10. The Leers - Are You Curious?
Yet another of the many great recent things to come out of Auckland's Red Bull Studios with Ben Lawson's name affixed to it, The Leers' debut album was a firm favourite across the first half of the year. Are You Curious? was an absorbing radio-ready blend of indie pop hooks and big slabs of bluesy psychedelia. My review can be found here.
9. Crystal Castles - Amnesty (I)
Evidently no longer the critical darling he was when Alice Glass was fronting his unique form of agit-electro-rave on three previous albums, Ethan Kath returned in 2016 alongside a new vocalist, with a new full-length work, and thankfully, more of the same. My review is here.
8. Radikal Guru - Dub Mentalist
Dub Mentalist arrived right at the end of the year so I didn't manage to get a full review up on the blog. But it was nonetheless impressive enough to get more than its share of pod time, and that's all that really matters in terms of where it ultimately stacks up. This is the third straight Radikal Guru album to make the blog's year-end list, so some context here might be that I’m a committed fan of the Polish dub fiend, and therefore, Dub Mentalist, by default, was always guaranteed more ear time. But it still had boxes to tick and expectations to meet, which it did with some aplomb, and Radikal Guru’s signature mix of the deep, the digital, and the rootsy, ensures Dub Mentalist rates just as highly as the other two albums. The tunes given the most room and space to breathe, sans vocalists, take on lives of their own, and those are my favourites here. But that doesn’t mean contributions by guest conspirators like Jay Spaker, Echo Ranks, Solo Banton, and Earl 16, don’t also have their place. This guy keeps on rolling out a wholly unique brand of extra-terrestrial dub at fairly regular intervals, but his genre of choice and area of expertise is so niche, nobody seems to notice.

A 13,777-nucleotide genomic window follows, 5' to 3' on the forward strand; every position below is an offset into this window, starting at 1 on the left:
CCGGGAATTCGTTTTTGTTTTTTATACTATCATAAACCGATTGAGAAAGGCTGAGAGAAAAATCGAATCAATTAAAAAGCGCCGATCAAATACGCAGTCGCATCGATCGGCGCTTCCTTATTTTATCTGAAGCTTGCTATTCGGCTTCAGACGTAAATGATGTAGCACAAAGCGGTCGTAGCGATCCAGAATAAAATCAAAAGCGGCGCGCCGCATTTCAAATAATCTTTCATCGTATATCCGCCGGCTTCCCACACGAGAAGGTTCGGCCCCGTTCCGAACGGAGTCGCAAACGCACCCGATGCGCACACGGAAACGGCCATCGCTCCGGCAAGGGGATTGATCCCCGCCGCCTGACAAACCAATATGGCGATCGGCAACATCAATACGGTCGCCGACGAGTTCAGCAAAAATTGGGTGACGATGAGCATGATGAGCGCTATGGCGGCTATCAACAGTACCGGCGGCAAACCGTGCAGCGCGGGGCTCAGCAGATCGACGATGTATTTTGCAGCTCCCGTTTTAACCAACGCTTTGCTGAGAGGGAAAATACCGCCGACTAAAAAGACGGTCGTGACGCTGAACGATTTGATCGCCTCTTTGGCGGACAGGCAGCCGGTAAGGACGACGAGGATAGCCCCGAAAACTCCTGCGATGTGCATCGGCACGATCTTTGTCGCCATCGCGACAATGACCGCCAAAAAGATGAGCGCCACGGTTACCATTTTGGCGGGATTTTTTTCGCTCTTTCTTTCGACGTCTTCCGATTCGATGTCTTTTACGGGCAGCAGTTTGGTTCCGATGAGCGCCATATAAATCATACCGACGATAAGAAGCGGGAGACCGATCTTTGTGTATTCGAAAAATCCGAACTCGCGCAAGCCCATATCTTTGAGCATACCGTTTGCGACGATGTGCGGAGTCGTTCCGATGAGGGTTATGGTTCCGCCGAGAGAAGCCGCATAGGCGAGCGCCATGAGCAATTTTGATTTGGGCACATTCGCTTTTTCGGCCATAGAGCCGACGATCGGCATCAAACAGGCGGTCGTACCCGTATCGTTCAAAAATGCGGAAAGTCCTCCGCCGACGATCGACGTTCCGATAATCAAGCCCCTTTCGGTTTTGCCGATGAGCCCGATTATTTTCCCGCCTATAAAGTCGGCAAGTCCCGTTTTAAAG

7. Pacific Heights - The Stillness
Shapeshifter-come-electro-head-bobber Devin Abrams came up with something personal, intimate, and quite raw (in parts) with The Stillness, yet it was also polished, accessible, and everything a successful breakout solo album should be. During a year when local work blasted all preconceived limitations out of view, The Stillness could quite easily have placed much higher on this list. My review is here.
6. The Radio Dept - Running Out of Love
On the surface Running Out of Love appeals as a dose of saccharine Swedish indie pop. Scratch a little beneath that, however, and you’ll find something much darker buried deep within its slightly rotten core. My review is here.
5. Adrian Sherwood/Various - At The Controls Vol.2 1985-1990
This is another one of those pesky compilation albums that has no place on a list such as this (see unwritten blog rule 425, clause 1b). Well it would be, if it wasn’t an On-U Sound compilation, and a collection of prime On-U era archive material, mixed by label guru and occasional world leading mixologist Adrian Sherwood. In defiance of the rule, At The Controls v2, also topped one of the annual lists over at the obviously very learned website, The Quietus. Admittedly it was a list for rogue releases, oddities, and collections that don’t really fit in anywhere else. A little bit like Sherwood himself. My review is here.